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Story Games Seattle Message Board What We Played › Inhuman After All (Shooting The Moon)

Inhuman After All (Shooting The Moon)

Alex G.
user 58620202
Seattle, WA
Post #: 4
Note: This is almost certainly off on a few details since I seem to have left the writeup paper in my jacket and the jacket in California. Martin and Caroline: don't hesitate to correct any errors!

Once upon the 1800s, in the land of Not-Transylvania...

Martin, Caroline and I played an excellent game of Shooting The Moon, which went quite well considering that Caroline and I hadn't played it before. In this game two players are Suitors who compete for the attentions of the third player, the Beloved. We ended up being a couple of failed attempts to create artificial life vying for the favor of our creator. Caroline played Doctor Kauffman, a reclusive, driven scientist whose merciless rigor in approaching the problem of creating life resulting in a surprising number of deaths. Martin played Thread, the Doctor's first creation: an animated dressmaker's doll that served primarily as Kauffman's unflinching, efficiently deadly enforcer. I played Kaltenbach, the Doctor's newly-risen undead servant, who was burdened and confused by his past life, as he may or may not have been a legendary warlock.

Character creation was widely agreed upon to be excellent, as well as being one of the most polished parts of the game. The Shooting The Moon system is really fun to use, as "positive" (for the setting) traits are first collaboratively assigned to the Beloved--so Kauffman ended up (for example) being Reclusive, Ahead Of His Time, and--in a last-minute addition of mine that I thought was kind of weak but that ended up coming through in almost every scene--Merciless. We then divided each of Kauffman's attributes into synonyms and antonyms and assigned them to the Suitors, so each of us ended up aligning or contrasting with aspects of the Beloved's personality. So because Kauffman was Intuitive, Kaltenbach was Logical and Thread was Lucky; because Kauffman was Merciless, Kaltenbach was Peace-Loving while Thread was Deadly.

We then added additional traits to these assigned ones to make them more detailed or interesting, so Kaltenbach was Peace-Loving but Notorious, and Thread was Deadly but Principled, for example. Since we traded off who was assigning what to where, it made for a really fun experience of fleshing out our own and each other's characters. Each Suitor also had a Person, Place and Thing we assigned them in the same manner--Kaltenbach had a Long-Lost Love, His Own Grave, and a Dead Crow Fetish--in the archaic sense, i.e. an object of presumed supernatural significance. Thread had Itself In The Mirror, A Tailor's Workshop, and a Jar of Eyeballs. It was really cool to see how these choices affected our characters, as it wasn't until Caroline put down Your Own Grave for my Place that I realized Kaltenbach was undead.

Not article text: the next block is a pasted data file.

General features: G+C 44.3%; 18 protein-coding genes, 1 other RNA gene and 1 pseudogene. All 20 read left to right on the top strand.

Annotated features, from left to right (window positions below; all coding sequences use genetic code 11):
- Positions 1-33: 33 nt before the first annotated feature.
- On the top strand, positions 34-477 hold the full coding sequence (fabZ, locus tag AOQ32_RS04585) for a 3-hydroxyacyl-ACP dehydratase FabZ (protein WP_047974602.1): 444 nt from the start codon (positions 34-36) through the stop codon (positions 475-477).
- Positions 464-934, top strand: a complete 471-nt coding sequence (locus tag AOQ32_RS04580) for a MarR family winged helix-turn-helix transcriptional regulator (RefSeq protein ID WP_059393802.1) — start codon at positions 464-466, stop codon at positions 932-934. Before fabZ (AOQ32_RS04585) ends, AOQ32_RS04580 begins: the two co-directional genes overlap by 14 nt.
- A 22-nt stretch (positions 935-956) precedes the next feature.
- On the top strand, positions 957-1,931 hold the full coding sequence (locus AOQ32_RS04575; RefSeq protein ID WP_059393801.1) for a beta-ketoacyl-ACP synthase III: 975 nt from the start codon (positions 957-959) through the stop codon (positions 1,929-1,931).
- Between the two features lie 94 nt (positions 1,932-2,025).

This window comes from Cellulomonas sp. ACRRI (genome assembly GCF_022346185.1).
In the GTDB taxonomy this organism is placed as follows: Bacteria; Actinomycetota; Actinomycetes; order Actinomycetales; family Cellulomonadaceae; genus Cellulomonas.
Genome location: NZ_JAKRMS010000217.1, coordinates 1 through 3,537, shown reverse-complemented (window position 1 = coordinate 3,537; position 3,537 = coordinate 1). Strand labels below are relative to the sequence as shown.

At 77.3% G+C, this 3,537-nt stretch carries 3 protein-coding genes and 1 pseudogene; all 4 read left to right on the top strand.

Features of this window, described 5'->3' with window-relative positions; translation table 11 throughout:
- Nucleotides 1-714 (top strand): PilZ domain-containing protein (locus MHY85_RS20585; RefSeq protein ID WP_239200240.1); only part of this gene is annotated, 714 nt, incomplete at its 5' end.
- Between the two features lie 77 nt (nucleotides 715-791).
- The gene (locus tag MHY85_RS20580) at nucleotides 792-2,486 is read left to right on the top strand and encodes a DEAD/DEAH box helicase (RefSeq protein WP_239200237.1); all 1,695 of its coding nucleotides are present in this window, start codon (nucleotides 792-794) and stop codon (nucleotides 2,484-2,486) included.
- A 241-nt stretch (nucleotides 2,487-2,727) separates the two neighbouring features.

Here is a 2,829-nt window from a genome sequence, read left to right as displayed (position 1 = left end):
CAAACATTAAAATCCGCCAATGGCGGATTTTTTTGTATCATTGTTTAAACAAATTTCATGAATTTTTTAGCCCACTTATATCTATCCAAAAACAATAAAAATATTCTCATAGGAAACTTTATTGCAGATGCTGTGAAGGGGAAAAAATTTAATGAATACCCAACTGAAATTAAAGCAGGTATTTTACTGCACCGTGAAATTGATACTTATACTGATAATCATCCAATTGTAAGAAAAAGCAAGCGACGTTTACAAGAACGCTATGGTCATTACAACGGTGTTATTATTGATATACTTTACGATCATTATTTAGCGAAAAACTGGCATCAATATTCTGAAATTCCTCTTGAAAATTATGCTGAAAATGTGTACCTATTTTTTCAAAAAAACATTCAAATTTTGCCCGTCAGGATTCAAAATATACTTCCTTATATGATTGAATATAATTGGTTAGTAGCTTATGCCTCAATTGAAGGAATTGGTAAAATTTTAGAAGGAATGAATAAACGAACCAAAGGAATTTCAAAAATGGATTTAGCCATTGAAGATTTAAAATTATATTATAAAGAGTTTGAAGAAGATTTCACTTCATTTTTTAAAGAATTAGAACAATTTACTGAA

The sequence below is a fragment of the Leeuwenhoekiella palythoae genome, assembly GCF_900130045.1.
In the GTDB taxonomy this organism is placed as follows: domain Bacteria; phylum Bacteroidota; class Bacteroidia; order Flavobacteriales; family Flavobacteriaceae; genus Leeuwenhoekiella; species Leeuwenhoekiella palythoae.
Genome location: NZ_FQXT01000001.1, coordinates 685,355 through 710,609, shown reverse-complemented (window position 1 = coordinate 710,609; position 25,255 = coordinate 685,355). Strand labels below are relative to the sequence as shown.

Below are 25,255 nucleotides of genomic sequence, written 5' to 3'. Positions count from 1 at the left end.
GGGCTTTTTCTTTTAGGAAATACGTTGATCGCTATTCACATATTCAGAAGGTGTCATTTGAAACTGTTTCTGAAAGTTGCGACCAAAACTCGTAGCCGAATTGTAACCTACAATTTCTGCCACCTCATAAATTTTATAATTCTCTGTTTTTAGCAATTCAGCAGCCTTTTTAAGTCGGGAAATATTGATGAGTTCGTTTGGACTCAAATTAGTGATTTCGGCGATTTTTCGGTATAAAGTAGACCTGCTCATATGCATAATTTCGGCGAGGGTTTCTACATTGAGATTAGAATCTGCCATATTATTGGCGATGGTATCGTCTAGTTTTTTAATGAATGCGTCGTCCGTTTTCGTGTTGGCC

The Suitors wanted to claim our Prize, showing that we'd won the Beloved's favor--in this case, the keys to our laboratory rooms, but were prevented by our Conflicts--in my case, a sworn oath to Do No Harm, and I admit I have forgotten Thread's Conflict. Similarly Doctor Kauffman had a Dream to create a perfect artificial lifeform, but was blocked by the disapproval of the Baron (Baron Not-Harkonnen).

Playing the actual game with these characters was an intense roleplaying experience that was very rewarding, and although some of the mechanics seemed to encourage more metagaming than we liked, there were a lot of great moments between characters, and the story stalled out only rarely. Martin and I had some really fun banter as Thread and Kaltenbach--you haven't seen an argument until you've seen an animated corpse and an animated object bickering over who is more alive. Caroline was flawless as Doctor Kauffman, using his Merciless nature to make his minions squirm and keeping them guessing as to how much they were really favored with his Sarcastic trait. Throughout our first scenes Kaltenbach kept being blocked in his desire to serve his master's whims by his Do No Harm conflict, as most of the tasks involved obtaining freshly-slain corpses, while Thread gleefully made up for his hesitance by carrying out its orders with extreme punctuality. Kaltenbach worked with the Doctor to decipher some ancient occult texts, while Thread accompanied him on a midnight expedition to a local church.

Our first conflict scene (where the Beloved sets a task for the Suitors to overcome) was a pretty fun one, where their newly obtained test subject--who just happened to be a descendant of Kaltenbach's, and just happened to look like his Long-Lost Love--turned out to be only Mostly Dead and went crazy on the operating table. This was where we started getting into territory where the mechanics and the narrative started working a little oddly with each other. Shooting The Moon has a conflict-resolution system that seems designed to generate narratively rich situations, but it does this by giving advantages to players who make what it perceives as more interesting choices. For example, making an action based off one of your traits or personal items grants you two dice, but sacrificing a personal item gets you five, which meant that the narrative choice I wanted to make--sacrificing the spirit of my Long-Lost Love, which was stored inside my Dead Crow Fetish, in order to attempt to reanimate it inside of the descendant that looked like her--was really heavily loaded in a game-mechanical way, because it gave me a huge landslide of dice that allowed me to "win" the scene. This wouldn't have been a problem except that it kept happening. In another scene, Martin used the "impose a condition on the other character" choice, which was cool and interesting but also gave me a ton of dice to "win" that scene with. The results of Kaltenbach winning all his scenes were complicated, because while he continued developing interesting and complex features, it felt like Thread and Kauffman were getting much less attention--or at least, that their players had much less control over their destinies. Quite soon I felt like I had to *stop* making interesting narrative choices because they were too powerful mechanics-wise--although I was also just getting lucky on the rolls.